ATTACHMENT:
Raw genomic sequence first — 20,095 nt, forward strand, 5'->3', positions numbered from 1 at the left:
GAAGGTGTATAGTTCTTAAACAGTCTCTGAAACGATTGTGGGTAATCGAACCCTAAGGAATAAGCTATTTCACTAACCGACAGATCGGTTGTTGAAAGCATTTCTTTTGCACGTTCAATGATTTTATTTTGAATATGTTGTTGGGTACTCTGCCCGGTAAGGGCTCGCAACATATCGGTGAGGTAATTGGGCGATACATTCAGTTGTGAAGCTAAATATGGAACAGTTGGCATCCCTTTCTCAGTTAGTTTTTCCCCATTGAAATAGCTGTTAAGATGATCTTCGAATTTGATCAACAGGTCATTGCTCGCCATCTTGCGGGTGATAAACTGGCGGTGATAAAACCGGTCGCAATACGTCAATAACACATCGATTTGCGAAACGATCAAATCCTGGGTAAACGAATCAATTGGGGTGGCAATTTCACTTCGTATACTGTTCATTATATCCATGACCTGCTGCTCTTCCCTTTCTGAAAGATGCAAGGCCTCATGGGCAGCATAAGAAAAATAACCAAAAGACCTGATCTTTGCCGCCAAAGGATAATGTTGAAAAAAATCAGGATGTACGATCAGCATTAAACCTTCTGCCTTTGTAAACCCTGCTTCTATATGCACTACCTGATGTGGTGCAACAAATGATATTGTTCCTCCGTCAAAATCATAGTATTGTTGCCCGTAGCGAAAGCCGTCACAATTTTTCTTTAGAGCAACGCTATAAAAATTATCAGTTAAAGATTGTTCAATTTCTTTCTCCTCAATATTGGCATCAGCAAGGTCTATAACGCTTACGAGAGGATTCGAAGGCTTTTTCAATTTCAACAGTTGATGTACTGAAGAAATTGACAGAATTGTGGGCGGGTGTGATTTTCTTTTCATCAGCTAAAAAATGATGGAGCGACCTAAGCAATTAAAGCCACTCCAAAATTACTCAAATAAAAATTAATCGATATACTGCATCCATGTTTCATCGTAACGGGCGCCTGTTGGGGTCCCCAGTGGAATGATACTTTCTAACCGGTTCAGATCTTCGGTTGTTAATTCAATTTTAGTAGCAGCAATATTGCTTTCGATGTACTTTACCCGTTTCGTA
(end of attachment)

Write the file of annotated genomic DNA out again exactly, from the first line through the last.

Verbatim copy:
Raw genomic sequence first — 20,095 nt, forward strand, 5'->3', positions numbered from 1 at the left:
GAAGGTGTATAGTTCTTAAACAGTCTCTGAAACGATTGTGGGTAATCGAACCCTAAGGAATAAGCTATTTCACTAACCGACAGATCGGTTGTTGAAAGCATTTCTTTTGCACGTTCAATGATTTTATTTTGAATATGTTGTTGGGTACTCTGCCCGGTAAGGGCTCGCAACATATCGGTGAGGTAATTGGGCGATACATTCAGTTGTGAAGCTAAATATGGAACAGTTGGCATCCCTTTCTCAGTTAGTTTTTCCCCATTGAAATAGCTGTTAAGATGATCTTCGAATTTGATCAACAGGTCATTGCTCGCCATCTTGCGGGTGATAAACTGGCGGTGATAAAACCGGTCGCAATACGTCAATAACACATCGATTTGCGAAACGATCAAATCCTGGGTAAACGAATCAATTGGGGTGGCAATTTCACTTCGTATACTGTTCATTATATCCATGACCTGCTGCTCTTCCCTTTCTGAAAGATGCAAGGCCTCATGGGCAGCATAAGAAAAATAACCAAAAGACCTGATCTTTGCCGCCAAAGGATAATGTTGAAAAAAATCAGGATGTACGATCAGCATTAAACCTTCTGCCTTTGTAAACCCTGCTTCTATATGCACTACCTGATGTGGTGCAACAAATGATATTGTTCCTCCGTCAAAATCATAGTATTGTTGCCCGTAGCGAAAGCCGTCACAATTTTTCTTTAGAGCAACGCTATAAAAATTATCAGTTAAAGATTGTTCAATTTCTTTCTCCTCAATATTGGCATCAGCAAGGTCTATAACGCTTACGAGAGGATTCGAAGGCTTTTTCAATTTCAACAGTTGATGTACTGAAGAAATTGACAGAATTGTGGGCGGGTGTGATTTTCTTTTCATCAGCTAAAAAATGATGGAGCGACCTAAGCAATTAAAGCCACTCCAAAATTACTCAAATAAAAATTAATCGATATACTGCATCCATGTTTCATCGTAACGGGCGCCTGTTGGGGTCCCCAGTGGAATGATACTTTCTAACCGGTTCAGATCTTCGGTTGTTAATTCAATTTTAGTAGCAGCAATATTGCTTTCGATGTACTTTACCCGTTTCGTA